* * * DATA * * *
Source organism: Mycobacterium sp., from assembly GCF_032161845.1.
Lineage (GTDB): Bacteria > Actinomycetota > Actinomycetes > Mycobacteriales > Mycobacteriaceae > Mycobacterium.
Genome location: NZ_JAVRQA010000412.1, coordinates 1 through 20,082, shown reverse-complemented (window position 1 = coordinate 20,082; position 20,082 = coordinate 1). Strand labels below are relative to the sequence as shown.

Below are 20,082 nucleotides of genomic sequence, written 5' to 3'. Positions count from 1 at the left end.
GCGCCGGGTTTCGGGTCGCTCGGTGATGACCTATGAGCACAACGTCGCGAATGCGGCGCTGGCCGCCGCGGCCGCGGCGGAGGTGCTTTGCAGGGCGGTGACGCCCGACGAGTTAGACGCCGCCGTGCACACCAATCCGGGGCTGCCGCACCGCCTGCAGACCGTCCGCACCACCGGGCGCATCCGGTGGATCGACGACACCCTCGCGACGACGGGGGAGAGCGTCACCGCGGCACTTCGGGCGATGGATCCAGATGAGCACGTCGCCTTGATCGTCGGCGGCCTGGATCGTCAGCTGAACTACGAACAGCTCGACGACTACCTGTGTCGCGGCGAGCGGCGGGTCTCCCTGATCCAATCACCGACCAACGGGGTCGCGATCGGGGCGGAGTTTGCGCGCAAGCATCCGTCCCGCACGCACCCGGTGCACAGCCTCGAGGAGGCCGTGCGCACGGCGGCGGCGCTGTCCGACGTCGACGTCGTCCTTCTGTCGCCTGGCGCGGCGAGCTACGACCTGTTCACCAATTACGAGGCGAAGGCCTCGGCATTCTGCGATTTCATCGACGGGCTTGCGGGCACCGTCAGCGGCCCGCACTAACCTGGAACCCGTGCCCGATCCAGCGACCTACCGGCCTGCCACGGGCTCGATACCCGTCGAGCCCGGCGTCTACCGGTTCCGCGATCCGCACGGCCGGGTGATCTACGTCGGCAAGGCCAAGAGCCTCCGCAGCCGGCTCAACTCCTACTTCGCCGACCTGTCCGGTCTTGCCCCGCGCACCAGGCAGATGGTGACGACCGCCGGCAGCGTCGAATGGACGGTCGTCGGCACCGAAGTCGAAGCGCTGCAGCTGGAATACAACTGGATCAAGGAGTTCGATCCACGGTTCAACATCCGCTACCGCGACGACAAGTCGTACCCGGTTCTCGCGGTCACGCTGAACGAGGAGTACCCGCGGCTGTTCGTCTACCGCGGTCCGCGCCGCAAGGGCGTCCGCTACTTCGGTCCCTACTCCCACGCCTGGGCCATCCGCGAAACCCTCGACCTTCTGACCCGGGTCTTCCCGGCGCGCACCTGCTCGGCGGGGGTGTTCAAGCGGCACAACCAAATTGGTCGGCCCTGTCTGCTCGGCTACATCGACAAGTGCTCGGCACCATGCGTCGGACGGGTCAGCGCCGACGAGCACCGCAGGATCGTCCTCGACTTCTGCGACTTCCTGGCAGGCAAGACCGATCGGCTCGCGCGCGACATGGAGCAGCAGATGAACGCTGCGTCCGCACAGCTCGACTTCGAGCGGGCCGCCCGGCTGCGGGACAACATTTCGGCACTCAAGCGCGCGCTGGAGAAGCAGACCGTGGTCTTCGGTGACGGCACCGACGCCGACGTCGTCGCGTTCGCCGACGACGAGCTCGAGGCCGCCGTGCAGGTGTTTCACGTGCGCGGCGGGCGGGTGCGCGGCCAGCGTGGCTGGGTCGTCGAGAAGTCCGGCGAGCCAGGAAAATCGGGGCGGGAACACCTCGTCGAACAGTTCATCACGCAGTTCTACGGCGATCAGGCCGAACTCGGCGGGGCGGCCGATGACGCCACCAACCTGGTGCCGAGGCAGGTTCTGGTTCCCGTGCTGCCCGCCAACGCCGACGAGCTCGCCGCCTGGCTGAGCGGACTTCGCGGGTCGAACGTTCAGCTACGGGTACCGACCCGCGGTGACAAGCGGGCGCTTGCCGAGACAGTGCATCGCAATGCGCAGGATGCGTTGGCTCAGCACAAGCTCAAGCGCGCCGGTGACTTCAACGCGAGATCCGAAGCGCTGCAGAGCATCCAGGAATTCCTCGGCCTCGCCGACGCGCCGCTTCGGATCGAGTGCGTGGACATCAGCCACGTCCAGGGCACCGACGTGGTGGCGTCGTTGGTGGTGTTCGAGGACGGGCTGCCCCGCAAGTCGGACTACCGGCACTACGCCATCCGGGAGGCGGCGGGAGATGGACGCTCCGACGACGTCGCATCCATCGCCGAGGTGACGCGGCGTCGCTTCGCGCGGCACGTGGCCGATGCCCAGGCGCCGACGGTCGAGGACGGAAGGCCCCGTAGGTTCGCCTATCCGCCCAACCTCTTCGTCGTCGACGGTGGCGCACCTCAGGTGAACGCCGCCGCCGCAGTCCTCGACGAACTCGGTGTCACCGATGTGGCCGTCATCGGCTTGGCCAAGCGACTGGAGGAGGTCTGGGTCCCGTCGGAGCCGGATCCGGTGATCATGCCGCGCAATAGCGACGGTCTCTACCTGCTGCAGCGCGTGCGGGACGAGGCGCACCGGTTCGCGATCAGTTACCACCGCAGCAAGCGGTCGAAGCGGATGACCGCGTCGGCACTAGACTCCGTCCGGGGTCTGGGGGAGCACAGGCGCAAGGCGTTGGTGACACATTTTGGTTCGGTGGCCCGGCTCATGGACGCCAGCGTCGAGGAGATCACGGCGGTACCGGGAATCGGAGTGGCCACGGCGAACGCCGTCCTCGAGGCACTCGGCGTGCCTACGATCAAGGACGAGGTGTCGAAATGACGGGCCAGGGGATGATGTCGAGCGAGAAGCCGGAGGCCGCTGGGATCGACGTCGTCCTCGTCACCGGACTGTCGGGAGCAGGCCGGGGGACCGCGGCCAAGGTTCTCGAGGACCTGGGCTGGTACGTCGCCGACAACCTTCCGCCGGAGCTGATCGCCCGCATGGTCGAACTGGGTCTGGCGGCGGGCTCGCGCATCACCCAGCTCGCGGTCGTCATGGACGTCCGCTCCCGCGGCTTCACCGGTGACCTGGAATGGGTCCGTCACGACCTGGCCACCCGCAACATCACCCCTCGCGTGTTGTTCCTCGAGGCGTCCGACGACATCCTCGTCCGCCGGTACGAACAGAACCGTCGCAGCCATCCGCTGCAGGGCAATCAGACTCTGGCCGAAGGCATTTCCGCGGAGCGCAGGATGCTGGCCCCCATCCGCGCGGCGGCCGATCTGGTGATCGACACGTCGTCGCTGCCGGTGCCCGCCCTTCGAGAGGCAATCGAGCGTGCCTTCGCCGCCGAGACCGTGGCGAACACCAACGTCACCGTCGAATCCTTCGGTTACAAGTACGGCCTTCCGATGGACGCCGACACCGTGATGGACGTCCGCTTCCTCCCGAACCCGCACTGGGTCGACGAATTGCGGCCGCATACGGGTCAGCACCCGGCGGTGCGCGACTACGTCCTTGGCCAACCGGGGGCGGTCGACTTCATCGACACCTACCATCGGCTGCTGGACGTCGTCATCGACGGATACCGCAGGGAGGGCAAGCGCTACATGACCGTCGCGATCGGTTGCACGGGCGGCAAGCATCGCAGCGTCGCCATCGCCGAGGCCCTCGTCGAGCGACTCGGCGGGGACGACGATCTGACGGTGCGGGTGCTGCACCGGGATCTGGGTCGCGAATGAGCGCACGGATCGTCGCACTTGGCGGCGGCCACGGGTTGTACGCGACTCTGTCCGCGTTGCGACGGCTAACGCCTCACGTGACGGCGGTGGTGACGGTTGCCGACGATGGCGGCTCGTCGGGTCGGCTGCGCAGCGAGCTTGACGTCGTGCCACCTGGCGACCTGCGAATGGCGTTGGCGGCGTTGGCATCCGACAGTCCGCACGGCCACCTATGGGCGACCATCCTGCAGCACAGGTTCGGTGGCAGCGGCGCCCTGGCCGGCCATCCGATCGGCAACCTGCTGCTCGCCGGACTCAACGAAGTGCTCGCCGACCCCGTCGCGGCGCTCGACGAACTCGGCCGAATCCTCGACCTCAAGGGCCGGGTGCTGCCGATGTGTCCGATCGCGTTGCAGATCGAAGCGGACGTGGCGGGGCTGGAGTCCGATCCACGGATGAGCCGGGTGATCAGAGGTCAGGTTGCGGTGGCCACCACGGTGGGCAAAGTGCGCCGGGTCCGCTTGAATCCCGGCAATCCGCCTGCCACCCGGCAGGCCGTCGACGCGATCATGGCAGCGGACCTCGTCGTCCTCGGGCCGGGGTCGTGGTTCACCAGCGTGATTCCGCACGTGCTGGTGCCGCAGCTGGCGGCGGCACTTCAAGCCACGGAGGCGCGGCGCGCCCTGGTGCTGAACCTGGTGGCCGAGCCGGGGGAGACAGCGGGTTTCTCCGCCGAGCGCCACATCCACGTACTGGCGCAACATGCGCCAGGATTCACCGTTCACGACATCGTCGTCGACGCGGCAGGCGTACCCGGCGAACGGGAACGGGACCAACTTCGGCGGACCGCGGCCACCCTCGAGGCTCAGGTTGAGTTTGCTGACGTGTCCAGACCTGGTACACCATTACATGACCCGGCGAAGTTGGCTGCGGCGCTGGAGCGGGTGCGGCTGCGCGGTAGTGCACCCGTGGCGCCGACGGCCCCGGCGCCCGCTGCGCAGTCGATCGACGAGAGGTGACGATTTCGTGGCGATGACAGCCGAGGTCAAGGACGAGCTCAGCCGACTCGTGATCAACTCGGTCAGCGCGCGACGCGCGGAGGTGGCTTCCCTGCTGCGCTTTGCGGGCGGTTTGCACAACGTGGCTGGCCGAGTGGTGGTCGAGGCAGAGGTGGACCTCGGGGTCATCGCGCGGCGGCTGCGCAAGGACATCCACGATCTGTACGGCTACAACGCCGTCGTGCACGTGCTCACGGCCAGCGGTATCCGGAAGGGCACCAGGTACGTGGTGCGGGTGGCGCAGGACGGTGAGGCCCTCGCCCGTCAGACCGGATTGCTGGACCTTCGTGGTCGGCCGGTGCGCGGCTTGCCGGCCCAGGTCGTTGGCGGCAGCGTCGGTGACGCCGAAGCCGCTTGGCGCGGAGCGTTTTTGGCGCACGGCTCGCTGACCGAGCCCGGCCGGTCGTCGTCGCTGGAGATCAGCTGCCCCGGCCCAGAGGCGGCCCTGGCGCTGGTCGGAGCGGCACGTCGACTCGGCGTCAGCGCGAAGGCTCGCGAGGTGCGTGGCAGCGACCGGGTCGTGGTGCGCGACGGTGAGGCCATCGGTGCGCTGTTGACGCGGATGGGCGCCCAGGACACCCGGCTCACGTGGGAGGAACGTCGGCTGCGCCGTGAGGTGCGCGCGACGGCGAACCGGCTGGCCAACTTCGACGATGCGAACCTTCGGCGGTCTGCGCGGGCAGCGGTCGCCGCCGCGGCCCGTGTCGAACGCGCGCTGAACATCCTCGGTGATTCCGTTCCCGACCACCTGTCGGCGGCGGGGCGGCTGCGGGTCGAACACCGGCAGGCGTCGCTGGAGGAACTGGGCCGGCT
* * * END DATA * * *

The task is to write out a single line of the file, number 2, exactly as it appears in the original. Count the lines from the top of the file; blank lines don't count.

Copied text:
Lineage (GTDB): Bacteria > Actinomycetota > Actinomycetes > Mycobacteriales > Mycobacteriaceae > Mycobacterium.